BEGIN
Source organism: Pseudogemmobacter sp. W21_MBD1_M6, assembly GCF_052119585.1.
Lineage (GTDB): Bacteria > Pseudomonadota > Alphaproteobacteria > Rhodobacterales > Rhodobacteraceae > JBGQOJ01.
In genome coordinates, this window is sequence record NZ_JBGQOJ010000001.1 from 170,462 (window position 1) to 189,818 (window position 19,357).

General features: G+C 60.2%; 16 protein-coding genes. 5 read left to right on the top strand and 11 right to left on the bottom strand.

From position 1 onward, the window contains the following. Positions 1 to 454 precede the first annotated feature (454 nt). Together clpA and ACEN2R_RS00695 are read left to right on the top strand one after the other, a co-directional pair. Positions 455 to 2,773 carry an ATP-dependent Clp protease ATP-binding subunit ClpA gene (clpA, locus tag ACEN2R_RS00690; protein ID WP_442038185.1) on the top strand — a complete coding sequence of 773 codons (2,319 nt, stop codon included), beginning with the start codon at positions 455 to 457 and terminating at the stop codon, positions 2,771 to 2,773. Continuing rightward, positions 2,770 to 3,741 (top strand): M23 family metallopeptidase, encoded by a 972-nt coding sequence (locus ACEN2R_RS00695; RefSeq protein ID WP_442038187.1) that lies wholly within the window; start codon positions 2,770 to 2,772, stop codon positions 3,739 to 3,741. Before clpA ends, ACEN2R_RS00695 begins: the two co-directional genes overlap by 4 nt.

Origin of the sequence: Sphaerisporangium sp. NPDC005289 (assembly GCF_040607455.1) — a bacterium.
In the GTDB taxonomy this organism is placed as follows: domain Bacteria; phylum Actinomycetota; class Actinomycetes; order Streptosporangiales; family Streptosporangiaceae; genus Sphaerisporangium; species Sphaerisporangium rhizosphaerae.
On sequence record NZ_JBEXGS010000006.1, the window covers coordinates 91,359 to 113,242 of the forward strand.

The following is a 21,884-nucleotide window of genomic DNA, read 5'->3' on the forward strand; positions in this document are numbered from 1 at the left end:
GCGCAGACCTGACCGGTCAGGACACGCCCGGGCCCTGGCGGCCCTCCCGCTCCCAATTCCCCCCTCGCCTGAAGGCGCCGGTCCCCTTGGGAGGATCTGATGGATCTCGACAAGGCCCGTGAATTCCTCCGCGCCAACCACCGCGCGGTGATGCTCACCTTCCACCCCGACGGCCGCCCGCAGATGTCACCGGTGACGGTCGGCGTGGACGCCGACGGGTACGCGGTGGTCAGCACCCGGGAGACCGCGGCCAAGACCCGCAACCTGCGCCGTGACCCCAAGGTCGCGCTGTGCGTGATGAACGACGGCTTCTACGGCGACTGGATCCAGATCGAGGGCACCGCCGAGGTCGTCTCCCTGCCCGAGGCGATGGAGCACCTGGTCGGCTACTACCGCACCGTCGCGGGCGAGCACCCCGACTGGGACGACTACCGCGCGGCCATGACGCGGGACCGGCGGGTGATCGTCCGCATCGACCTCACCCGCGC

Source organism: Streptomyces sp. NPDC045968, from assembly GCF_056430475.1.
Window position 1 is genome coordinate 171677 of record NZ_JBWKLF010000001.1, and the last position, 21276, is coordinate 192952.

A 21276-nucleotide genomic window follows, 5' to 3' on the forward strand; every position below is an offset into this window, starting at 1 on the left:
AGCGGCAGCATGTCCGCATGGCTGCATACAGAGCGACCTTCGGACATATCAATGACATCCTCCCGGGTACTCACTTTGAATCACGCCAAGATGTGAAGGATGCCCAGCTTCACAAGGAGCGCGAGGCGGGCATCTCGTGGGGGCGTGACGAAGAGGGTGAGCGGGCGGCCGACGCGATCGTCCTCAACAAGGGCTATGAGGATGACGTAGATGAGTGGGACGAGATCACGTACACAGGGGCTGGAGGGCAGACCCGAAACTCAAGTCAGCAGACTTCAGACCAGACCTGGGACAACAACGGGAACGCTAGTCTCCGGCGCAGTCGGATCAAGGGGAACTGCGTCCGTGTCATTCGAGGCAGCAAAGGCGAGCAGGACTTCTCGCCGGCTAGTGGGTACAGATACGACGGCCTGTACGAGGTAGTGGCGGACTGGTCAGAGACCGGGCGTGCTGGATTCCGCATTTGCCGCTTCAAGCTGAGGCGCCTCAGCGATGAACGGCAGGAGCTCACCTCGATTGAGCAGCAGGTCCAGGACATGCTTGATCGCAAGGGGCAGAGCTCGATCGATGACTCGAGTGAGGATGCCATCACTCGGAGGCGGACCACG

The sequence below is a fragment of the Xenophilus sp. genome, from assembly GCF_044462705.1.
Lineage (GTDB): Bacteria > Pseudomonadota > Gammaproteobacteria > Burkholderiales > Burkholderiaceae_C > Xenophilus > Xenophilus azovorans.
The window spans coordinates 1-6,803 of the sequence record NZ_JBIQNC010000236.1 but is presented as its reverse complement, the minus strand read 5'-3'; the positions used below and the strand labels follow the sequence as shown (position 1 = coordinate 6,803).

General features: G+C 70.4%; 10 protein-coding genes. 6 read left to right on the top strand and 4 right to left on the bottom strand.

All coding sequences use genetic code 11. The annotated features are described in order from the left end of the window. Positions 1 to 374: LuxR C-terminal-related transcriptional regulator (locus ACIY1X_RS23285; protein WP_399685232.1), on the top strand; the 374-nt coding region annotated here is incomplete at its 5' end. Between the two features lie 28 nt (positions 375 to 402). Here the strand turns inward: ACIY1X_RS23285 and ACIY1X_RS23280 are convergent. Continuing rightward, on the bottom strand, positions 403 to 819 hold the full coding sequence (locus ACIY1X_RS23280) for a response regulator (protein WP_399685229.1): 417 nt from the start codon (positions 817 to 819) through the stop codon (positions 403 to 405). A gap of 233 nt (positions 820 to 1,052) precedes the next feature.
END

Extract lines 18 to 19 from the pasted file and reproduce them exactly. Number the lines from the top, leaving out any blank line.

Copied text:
General features: G+C 70.4%; 10 protein-coding genes. 6 read left to right on the top strand and 4 right to left on the bottom strand.

All coding sequences use genetic code 11. The annotated features are described in order from the left end of the window. Positions 1 to 374: LuxR C-terminal-related transcriptional regulator (locus ACIY1X_RS23285; protein WP_399685232.1), on the top strand; the 374-nt coding region annotated here is incomplete at its 5' end. Between the two features lie 28 nt (positions 375 to 402). Here the strand turns inward: ACIY1X_RS23285 and ACIY1X_RS23280 are convergent. Continuing rightward, on the bottom strand, positions 403 to 819 hold the full coding sequence (locus ACIY1X_RS23280) for a response regulator (protein WP_399685229.1): 417 nt from the start codon (positions 817 to 819) through the stop codon (positions 403 to 405). A gap of 233 nt (positions 820 to 1,052) precedes the next feature.